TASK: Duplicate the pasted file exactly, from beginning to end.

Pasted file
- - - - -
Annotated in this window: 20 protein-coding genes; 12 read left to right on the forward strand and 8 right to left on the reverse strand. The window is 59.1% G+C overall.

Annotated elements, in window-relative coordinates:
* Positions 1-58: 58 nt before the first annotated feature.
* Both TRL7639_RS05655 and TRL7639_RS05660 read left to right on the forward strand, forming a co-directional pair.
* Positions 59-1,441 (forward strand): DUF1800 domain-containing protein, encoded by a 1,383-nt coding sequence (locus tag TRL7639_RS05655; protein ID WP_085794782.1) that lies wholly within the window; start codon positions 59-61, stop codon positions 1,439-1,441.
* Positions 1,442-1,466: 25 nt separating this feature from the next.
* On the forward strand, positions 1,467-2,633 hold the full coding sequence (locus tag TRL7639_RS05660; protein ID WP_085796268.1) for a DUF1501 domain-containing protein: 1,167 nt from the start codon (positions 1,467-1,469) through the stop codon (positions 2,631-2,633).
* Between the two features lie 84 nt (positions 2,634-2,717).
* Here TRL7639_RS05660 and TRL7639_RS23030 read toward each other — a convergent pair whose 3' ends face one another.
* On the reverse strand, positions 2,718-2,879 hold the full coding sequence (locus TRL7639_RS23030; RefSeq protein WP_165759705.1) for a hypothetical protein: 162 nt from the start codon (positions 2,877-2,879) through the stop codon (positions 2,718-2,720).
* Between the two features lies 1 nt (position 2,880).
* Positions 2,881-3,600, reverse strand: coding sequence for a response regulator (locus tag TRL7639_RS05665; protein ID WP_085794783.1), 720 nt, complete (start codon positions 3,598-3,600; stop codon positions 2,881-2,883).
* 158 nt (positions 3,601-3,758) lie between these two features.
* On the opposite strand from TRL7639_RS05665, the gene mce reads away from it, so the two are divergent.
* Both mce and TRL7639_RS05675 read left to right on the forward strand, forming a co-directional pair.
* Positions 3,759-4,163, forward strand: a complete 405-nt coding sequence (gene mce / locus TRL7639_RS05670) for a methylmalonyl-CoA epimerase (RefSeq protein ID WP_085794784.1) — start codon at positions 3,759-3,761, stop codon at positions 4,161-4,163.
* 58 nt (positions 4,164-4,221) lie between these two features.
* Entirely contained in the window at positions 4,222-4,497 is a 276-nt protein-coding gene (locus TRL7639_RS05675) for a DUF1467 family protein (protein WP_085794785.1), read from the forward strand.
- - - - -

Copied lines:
Annotated in this window: 20 protein-coding genes; 12 read left to right on the forward strand and 8 right to left on the reverse strand. The window is 59.1% G+C overall.

Annotated elements, in window-relative coordinates:
* Positions 1-58: 58 nt before the first annotated feature.
* Both TRL7639_RS05655 and TRL7639_RS05660 read left to right on the forward strand, forming a co-directional pair.
* Positions 59-1,441 (forward strand): DUF1800 domain-containing protein, encoded by a 1,383-nt coding sequence (locus tag TRL7639_RS05655; protein ID WP_085794782.1) that lies wholly within the window; start codon positions 59-61, stop codon positions 1,439-1,441.
* Positions 1,442-1,466: 25 nt separating this feature from the next.
* On the forward strand, positions 1,467-2,633 hold the full coding sequence (locus tag TRL7639_RS05660; protein ID WP_085796268.1) for a DUF1501 domain-containing protein: 1,167 nt from the start codon (positions 1,467-1,469) through the stop codon (positions 2,631-2,633).
* Between the two features lie 84 nt (positions 2,634-2,717).
* Here TRL7639_RS05660 and TRL7639_RS23030 read toward each other — a convergent pair whose 3' ends face one another.
* On the reverse strand, positions 2,718-2,879 hold the full coding sequence (locus TRL7639_RS23030; RefSeq protein WP_165759705.1) for a hypothetical protein: 162 nt from the start codon (positions 2,877-2,879) through the stop codon (positions 2,718-2,720).
* Between the two features lies 1 nt (position 2,880).
* Positions 2,881-3,600, reverse strand: coding sequence for a response regulator (locus tag TRL7639_RS05665; protein ID WP_085794783.1), 720 nt, complete (start codon positions 3,598-3,600; stop codon positions 2,881-2,883).
* 158 nt (positions 3,601-3,758) lie between these two features.
* On the opposite strand from TRL7639_RS05665, the gene mce reads away from it, so the two are divergent.
* Both mce and TRL7639_RS05675 read left to right on the forward strand, forming a co-directional pair.
* Positions 3,759-4,163, forward strand: a complete 405-nt coding sequence (gene mce / locus TRL7639_RS05670) for a methylmalonyl-CoA epimerase (RefSeq protein ID WP_085794784.1) — start codon at positions 3,759-3,761, stop codon at positions 4,161-4,163.
* 58 nt (positions 4,164-4,221) lie between these two features.
* Entirely contained in the window at positions 4,222-4,497 is a 276-nt protein-coding gene (locus TRL7639_RS05675) for a DUF1467 family protein (protein WP_085794785.1), read from the forward strand.